So we and beam it. We just create this, like a single eighth and then hear a single eight. So for me if I were reading this now, I would see this question. Note with this eighth and eighth rest, boom, that's a unit that's together. Here we've got an eighth note, an eighth rest, and then a quarter. So that's the unit.

So here I see two units, two groups. If we were to bring this together, we would almost be creating three. And that's a little confusing. One thing to look at, you'll probably ask yourself this. What about a dotted half note with your quarter note here. Obviously, this half note is crossing the line.

But a dotted half note is kind of easy to read, and we don't have any beams going across. So for me, this still feels like two units, even though this.is bringing this half note into the third beat. Deal, I kind of look at it as two units there. Let's look at two more examples. So we're gonna start out with our quarter note, rest. We're gonna have three eighth notes, which we can tie together.

We're going to have ourselves a eighth note rest, and finish it off with a quarter note. Now let's draw our imaginary line and see if we've crossed it. So right in between the two and three, so two, we know two, eight notes can fit into one box, the two box this line here we have our beam going through the lawn so that's not that's not correct. It is correct mathematically and it does add up but this would not be the easiest version for someone to read. So what we would do is we would erase this beam and simply just take this guy and make him into a single eighth note. So now when I would look at this, I would see this quarter and two eights as a unit.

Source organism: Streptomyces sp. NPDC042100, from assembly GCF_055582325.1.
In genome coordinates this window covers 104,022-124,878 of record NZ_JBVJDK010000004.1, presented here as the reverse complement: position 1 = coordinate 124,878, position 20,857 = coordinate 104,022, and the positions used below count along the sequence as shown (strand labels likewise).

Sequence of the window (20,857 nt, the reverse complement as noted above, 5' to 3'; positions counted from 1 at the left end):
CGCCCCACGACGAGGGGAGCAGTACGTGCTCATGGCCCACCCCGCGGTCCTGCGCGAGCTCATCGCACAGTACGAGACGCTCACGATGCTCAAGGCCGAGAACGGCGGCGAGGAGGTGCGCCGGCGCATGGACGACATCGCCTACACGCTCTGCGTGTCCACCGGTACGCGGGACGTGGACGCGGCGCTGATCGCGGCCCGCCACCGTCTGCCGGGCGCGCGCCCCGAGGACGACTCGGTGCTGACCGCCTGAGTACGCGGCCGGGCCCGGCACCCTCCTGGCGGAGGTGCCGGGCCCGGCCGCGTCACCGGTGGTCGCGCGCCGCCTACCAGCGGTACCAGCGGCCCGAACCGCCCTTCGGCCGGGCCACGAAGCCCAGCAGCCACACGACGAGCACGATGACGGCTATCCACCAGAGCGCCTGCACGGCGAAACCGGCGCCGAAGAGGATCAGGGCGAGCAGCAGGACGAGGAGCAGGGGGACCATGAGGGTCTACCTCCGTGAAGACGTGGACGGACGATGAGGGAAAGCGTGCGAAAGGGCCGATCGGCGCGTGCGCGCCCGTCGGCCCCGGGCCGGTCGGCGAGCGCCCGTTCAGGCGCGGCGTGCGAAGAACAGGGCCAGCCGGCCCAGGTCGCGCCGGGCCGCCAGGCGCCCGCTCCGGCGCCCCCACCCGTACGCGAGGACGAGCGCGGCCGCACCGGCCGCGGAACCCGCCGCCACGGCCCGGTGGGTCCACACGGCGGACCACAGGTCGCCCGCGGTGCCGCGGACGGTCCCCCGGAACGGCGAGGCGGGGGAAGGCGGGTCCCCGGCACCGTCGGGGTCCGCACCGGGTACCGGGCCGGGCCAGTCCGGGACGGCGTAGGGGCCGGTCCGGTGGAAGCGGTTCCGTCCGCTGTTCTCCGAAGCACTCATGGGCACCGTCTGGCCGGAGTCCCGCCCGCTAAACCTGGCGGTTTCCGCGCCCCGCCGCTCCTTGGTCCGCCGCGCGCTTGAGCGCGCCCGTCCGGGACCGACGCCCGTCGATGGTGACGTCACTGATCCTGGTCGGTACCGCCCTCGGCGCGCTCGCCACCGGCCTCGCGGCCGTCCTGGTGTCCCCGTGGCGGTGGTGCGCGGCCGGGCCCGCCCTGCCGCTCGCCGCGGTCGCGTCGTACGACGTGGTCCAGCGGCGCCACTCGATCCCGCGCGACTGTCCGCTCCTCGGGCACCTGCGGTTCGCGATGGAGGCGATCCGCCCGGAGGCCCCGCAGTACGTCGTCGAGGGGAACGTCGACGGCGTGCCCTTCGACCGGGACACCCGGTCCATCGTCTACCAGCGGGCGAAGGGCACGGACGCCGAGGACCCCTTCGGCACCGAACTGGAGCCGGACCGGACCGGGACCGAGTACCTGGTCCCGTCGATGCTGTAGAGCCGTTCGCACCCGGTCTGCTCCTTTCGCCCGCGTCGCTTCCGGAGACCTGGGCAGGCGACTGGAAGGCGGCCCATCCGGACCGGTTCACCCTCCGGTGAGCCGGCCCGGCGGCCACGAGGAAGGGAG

And then I would see this eighth and the rest, and this quarter note as a unit. So these are very familiar rhythmic cliches that we've been showing you. The second you start crossing this line, you're going to start creating some rhythmic cliches that are so recognizable, they will be able to read it but they're gonna have to like look at it twice, like hmm, we just want to avoid that we want to make everything as smooth and easy as possible. Let's look at one more example of crossing the line and then I think you can you can get the picture And start paying attention to this concept. And slowly you will start to not cross the line when you write your music. And then all your friends will be able to read your stuff even faster and good times.